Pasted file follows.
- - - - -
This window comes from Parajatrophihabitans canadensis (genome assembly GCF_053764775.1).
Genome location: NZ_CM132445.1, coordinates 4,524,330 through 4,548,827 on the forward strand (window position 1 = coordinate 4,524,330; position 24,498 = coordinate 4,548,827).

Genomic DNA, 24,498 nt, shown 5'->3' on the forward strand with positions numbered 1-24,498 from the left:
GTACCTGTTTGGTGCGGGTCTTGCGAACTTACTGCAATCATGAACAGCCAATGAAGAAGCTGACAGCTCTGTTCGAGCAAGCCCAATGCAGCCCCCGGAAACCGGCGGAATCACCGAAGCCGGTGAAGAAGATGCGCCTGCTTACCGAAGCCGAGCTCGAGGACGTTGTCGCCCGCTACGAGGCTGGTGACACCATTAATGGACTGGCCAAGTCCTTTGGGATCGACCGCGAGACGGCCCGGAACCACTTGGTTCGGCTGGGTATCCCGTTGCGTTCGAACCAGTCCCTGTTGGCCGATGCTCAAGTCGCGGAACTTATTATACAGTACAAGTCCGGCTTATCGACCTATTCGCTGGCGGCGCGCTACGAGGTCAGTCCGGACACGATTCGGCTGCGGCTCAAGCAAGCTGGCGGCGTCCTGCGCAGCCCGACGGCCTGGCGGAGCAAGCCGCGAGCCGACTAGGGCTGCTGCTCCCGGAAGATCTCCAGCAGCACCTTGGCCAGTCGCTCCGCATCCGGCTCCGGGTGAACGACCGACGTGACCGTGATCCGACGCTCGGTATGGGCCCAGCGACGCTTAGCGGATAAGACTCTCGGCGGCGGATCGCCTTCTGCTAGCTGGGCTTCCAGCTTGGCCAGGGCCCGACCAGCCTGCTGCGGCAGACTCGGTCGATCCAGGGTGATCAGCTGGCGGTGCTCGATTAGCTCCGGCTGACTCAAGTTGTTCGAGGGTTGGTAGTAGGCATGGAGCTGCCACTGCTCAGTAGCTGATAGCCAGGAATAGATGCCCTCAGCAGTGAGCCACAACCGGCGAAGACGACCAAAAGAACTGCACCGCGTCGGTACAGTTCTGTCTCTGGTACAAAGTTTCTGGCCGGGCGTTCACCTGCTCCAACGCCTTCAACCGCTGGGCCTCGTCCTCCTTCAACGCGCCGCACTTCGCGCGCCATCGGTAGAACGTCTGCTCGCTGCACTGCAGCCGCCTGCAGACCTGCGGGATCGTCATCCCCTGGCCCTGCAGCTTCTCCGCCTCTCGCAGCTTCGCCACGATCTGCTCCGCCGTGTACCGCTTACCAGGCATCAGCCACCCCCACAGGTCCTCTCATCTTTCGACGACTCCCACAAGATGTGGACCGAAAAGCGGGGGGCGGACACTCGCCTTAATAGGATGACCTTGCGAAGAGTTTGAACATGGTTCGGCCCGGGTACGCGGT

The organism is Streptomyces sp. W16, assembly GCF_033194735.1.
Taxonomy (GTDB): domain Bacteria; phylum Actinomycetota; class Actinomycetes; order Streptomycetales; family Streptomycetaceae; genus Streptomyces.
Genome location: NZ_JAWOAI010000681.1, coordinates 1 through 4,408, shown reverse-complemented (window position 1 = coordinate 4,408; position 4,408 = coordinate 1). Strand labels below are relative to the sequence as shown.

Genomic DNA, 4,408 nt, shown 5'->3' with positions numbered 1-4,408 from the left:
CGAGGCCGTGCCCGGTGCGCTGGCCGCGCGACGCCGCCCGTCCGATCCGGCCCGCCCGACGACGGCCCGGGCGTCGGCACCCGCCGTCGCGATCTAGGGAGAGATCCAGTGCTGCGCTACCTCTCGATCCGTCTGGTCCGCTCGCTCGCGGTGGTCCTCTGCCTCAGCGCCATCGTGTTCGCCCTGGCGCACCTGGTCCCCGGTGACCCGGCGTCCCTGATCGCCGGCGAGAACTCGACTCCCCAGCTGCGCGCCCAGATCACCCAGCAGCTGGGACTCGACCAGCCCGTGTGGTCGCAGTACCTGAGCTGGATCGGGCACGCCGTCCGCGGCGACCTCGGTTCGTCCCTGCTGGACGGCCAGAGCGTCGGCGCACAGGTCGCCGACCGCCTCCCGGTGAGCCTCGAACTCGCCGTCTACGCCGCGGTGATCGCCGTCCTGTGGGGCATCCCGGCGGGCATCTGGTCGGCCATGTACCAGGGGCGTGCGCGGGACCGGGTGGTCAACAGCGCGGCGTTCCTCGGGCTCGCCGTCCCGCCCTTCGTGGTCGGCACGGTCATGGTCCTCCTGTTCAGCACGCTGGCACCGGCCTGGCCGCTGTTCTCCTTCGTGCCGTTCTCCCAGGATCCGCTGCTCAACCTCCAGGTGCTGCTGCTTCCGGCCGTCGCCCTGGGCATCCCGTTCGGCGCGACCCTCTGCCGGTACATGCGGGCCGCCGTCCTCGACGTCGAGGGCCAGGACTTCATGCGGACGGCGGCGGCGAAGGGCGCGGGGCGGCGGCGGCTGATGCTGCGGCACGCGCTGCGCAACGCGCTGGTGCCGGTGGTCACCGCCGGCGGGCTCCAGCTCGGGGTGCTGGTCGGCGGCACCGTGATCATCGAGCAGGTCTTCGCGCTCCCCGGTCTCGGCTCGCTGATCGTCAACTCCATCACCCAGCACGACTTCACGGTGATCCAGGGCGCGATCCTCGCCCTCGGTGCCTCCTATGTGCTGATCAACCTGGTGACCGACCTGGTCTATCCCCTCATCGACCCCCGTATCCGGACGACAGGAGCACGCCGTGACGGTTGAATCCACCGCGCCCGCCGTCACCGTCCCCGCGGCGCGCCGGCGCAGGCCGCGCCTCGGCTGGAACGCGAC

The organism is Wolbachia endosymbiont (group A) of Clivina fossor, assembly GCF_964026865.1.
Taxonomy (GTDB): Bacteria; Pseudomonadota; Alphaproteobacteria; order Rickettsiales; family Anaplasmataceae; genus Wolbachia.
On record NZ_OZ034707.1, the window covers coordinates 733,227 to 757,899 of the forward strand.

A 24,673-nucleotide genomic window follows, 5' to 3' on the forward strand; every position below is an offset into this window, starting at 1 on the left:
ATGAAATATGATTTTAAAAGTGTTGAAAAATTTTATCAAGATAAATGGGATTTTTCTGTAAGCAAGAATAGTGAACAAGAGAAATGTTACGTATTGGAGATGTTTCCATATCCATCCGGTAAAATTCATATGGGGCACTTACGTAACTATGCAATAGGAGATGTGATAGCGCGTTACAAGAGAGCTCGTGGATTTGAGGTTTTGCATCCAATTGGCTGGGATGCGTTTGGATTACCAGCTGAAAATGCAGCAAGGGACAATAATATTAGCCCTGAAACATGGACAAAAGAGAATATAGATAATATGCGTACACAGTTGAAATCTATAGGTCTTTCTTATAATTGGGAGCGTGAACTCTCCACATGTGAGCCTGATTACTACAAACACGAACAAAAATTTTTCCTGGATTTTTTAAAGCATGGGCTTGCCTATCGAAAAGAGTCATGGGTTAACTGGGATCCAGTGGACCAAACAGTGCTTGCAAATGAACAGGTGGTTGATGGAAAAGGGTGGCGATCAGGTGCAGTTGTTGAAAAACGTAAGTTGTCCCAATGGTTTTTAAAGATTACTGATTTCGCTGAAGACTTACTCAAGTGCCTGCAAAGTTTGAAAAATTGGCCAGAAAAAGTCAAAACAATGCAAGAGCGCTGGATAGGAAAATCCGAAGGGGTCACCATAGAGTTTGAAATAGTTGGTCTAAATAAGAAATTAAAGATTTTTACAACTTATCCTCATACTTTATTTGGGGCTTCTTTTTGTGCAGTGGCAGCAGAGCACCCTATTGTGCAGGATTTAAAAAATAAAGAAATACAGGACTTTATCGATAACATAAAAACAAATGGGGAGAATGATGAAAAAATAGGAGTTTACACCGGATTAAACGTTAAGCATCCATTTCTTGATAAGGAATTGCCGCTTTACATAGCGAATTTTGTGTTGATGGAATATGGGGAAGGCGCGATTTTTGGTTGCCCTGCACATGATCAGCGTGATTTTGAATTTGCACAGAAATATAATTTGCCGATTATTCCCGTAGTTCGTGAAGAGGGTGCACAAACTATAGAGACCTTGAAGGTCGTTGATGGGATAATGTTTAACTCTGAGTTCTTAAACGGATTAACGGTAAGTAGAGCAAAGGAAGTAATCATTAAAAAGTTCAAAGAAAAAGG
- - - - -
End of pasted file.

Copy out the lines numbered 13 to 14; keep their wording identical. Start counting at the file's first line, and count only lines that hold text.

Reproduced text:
A 24,673-nucleotide genomic window follows, 5' to 3' on the forward strand; every position below is an offset into this window, starting at 1 on the left:
ATGAAATATGATTTTAAAAGTGTTGAAAAATTTTATCAAGATAAATGGGATTTTTCTGTAAGCAAGAATAGTGAACAAGAGAAATGTTACGTATTGGAGATGTTTCCATATCCATCCGGTAAAATTCATATGGGGCACTTACGTAACTATGCAATAGGAGATGTGATAGCGCGTTACAAGAGAGCTCGTGGATTTGAGGTTTTGCATCCAATTGGCTGGGATGCGTTTGGATTACCAGCTGAAAATGCAGCAAGGGACAATAATATTAGCCCTGAAACATGGACAAAAGAGAATATAGATAATATGCGTACACAGTTGAAATCTATAGGTCTTTCTTATAATTGGGAGCGTGAACTCTCCACATGTGAGCCTGATTACTACAAACACGAACAAAAATTTTTCCTGGATTTTTTAAAGCATGGGCTTGCCTATCGAAAAGAGTCATGGGTTAACTGGGATCCAGTGGACCAAACAGTGCTTGCAAATGAACAGGTGGTTGATGGAAAAGGGTGGCGATCAGGTGCAGTTGTTGAAAAACGTAAGTTGTCCCAATGGTTTTTAAAGATTACTGATTTCGCTGAAGACTTACTCAAGTGCCTGCAAAGTTTGAAAAATTGGCCAGAAAAAGTCAAAACAATGCAAGAGCGCTGGATAGGAAAATCCGAAGGGGTCACCATAGAGTTTGAAATAGTTGGTCTAAATAAGAAATTAAAGATTTTTACAACTTATCCTCATACTTTATTTGGGGCTTCTTTTTGTGCAGTGGCAGCAGAGCACCCTATTGTGCAGGATTTAAAAAATAAAGAAATACAGGACTTTATCGATAACATAAAAACAAATGGGGAGAATGATGAAAAAATAGGAGTTTACACCGGATTAAACGTTAAGCATCCATTTCTTGATAAGGAATTGCCGCTTTACATAGCGAATTTTGTGTTGATGGAATATGGGGAAGGCGCGATTTTTGGTTGCCCTGCACATGATCAGCGTGATTTTGAATTTGCACAGAAATATAATTTGCCGATTATTCCCGTAGTTCGTGAAGAGGGTGCACAAACTATAGAGACCTTGAAGGTCGTTGATGGGATAATGTTTAACTCTGAGTTCTTAAACGGATTAACGGTAAGTAGAGCAAAGGAAGTAATCATTAAAAAGTTCAAAGAAAAAGG